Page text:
Jul 7, 2017

Axios Pro Rata

By Dan Primack
Dan Primack

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Pro Rata is officially on vacation, in part because we figured the July 4th week would be slow. We were wrong. So below is a roundup of what you might have missed while at the beach, via a Top 10 format I'm stealing borrowing from Mike Allen. Your regular Pro Rata will return on Monday...

1. Silicon Valley's sexist swamp

500 Startups is the latest venture capital firm to be rocked by accusations of sexual harassment and associated cover-up.

  • Firm founder Dave McClure is out.
  • Two other 500 Startups executives — Elizabeth Yin and Eric Bahn — resigned after learning of the situation. Yin claimed in her resignation letter that the firm was not transparent with employees.
  • New CEO Christine Tsai has repeatedly declined interview requests.
  • LPs are worried about the broader issues, and are trying to figure out next steps.
  • Kia on cover-ups: "Although more women are finding the courage to come forward publicly with their stories, much of this can be undermined by company efforts to cover up the misconduct, especially via legal means like non-disclosure and non-disparagement agreements. When firms work to protect the transgressors' professional image and opportunities, they're saying that the men's careers are more important than the women's safety."
2. Deal Data

There was $1.6 trillion in announced global M&A activity in the first half of 2017, per Thomson Reuters. That's up 2.2% over the first half of 2016, although the actual number of deals fell 4.1%

  • U.S. announced M&A had the opposite trends, with overall value falling 15.9% to $584 billion but the number of deals climbing 17.3% to 6,504.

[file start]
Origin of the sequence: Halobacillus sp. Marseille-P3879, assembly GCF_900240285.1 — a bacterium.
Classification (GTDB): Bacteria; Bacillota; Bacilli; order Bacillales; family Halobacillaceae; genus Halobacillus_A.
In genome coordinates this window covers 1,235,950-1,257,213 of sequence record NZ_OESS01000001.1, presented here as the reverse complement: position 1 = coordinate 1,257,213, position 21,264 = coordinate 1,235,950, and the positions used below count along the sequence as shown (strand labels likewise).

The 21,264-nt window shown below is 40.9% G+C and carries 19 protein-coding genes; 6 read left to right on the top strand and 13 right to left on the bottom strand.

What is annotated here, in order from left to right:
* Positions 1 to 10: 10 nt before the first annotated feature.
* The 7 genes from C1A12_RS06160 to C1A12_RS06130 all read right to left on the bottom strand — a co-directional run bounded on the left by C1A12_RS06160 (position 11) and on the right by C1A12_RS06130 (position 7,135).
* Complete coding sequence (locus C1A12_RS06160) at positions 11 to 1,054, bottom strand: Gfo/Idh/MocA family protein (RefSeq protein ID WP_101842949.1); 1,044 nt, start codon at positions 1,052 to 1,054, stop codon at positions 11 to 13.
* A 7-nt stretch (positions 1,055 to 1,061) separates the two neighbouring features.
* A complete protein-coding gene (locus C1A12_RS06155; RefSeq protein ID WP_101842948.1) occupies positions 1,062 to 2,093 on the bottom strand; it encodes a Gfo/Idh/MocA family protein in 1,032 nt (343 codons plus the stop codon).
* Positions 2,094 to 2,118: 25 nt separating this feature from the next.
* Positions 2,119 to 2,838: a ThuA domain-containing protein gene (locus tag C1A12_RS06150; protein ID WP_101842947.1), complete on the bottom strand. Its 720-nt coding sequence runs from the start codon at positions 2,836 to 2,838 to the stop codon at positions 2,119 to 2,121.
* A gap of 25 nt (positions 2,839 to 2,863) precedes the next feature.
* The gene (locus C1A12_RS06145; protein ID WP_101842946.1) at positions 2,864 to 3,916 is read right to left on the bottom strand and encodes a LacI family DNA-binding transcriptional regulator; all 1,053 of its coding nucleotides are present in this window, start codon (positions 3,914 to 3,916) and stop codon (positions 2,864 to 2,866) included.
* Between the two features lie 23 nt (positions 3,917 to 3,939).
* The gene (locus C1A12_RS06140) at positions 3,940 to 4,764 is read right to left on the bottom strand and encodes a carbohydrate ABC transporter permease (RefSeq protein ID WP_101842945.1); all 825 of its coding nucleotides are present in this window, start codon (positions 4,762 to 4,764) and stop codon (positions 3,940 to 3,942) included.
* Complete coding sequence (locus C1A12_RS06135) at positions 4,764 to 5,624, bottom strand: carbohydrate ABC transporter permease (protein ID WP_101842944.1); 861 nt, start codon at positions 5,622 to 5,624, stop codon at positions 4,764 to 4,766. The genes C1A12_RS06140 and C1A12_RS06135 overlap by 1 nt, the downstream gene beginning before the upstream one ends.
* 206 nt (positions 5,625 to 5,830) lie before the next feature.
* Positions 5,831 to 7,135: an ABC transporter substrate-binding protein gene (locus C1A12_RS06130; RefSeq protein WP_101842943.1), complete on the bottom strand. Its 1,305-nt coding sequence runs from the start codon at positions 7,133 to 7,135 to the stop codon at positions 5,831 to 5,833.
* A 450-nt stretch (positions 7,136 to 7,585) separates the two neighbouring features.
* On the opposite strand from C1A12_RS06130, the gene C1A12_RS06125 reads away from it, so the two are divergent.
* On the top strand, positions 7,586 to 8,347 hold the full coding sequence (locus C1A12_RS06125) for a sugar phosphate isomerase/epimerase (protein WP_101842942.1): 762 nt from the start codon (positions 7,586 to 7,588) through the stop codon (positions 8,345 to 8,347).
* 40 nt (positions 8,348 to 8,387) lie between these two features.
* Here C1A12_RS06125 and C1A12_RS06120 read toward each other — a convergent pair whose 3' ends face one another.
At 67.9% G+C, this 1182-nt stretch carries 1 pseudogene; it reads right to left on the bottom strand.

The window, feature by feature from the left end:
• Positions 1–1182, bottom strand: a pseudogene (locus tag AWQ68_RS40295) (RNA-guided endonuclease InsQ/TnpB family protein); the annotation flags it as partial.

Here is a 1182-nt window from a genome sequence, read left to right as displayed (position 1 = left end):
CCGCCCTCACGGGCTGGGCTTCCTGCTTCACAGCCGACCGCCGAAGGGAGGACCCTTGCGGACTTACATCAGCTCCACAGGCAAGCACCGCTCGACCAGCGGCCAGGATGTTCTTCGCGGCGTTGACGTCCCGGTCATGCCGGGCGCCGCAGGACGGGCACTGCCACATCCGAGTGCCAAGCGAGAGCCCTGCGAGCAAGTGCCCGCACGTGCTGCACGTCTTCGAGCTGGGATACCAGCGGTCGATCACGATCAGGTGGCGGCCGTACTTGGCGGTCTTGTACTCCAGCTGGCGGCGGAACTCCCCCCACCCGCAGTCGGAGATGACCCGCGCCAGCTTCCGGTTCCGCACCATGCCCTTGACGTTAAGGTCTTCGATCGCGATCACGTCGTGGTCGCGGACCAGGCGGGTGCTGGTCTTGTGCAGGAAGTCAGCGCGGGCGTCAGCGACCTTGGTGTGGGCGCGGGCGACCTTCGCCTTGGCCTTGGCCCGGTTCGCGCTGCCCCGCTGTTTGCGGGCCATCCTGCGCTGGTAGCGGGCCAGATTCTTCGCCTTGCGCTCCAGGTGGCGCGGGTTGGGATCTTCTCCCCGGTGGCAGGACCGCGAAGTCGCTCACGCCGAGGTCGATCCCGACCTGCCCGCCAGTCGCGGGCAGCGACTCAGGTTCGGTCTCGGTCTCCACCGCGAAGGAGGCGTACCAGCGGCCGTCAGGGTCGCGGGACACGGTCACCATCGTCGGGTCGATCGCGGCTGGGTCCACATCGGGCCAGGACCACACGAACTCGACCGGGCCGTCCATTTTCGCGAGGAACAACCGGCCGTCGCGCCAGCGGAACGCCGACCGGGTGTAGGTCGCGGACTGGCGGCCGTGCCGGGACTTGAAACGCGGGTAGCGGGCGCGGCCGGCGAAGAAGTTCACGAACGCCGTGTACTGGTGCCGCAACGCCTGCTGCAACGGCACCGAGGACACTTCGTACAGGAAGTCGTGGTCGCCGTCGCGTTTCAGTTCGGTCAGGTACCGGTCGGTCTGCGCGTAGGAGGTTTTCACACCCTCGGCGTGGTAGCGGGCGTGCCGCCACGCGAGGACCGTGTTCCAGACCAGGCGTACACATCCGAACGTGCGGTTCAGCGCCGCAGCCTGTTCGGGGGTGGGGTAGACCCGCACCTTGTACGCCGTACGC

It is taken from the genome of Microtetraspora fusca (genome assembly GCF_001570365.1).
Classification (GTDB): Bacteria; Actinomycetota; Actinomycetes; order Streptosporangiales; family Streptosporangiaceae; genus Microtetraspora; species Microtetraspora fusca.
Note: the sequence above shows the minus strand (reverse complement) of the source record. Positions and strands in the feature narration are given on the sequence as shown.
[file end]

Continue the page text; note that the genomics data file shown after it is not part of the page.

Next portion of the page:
• Private equity activity is easily outpacing 2016, and becoming an increasing percentage of overall M&A activity (up to 21.1%). U.S. private equity activity represented over half of all global private equity activity in the first half.
3. Lockjaw

Jawbone, a consumer hardware company once valued at $3.2 billion by VCs, is being liquidated, as first reported by The Information and confirmed by Axios.

  • Jawbone 2.0: Co-founder and CEO Hosain Rahman has formed a new startup, named Jawbone Health Hub, that has hired many of Jawbone's employees and will take over servicing Jawbone's products. BlackRock, which loaned Jawbone $300 million in 2015, reportedly has a stake in the new company. No other existing Jawbone investor has a stake in the new startup, with one telling Axios that his firm has thus far been kept in the dark.
  • Nothing shocking: Jawbone has been a falling unicorn for years, due to both product and financial troubles. This was really more a case of when than if.
4. Risk Factors

President Trump's escalating feud with CNN may bleed into the regulatory review of AT&T's proposed $85 billion merger with Time Warner, per The New York Times:

"White House advisers have discussed a potential point of leverage over their adversary, a senior administration official said: a pending merger between CNN's parent company, Time Warner, and AT&T. Mr. Trump's Justice Department will decide whether to approve the merger, and while analysts say there is little to stop the deal from moving forward, the president's animus toward CNN remains a wild card."

Flashback: Trump signaled his opposition to the deal with it was first announced, and reiterated it in a January interview with Axios (although he also admitted: "I haven't seen any of the facts yet").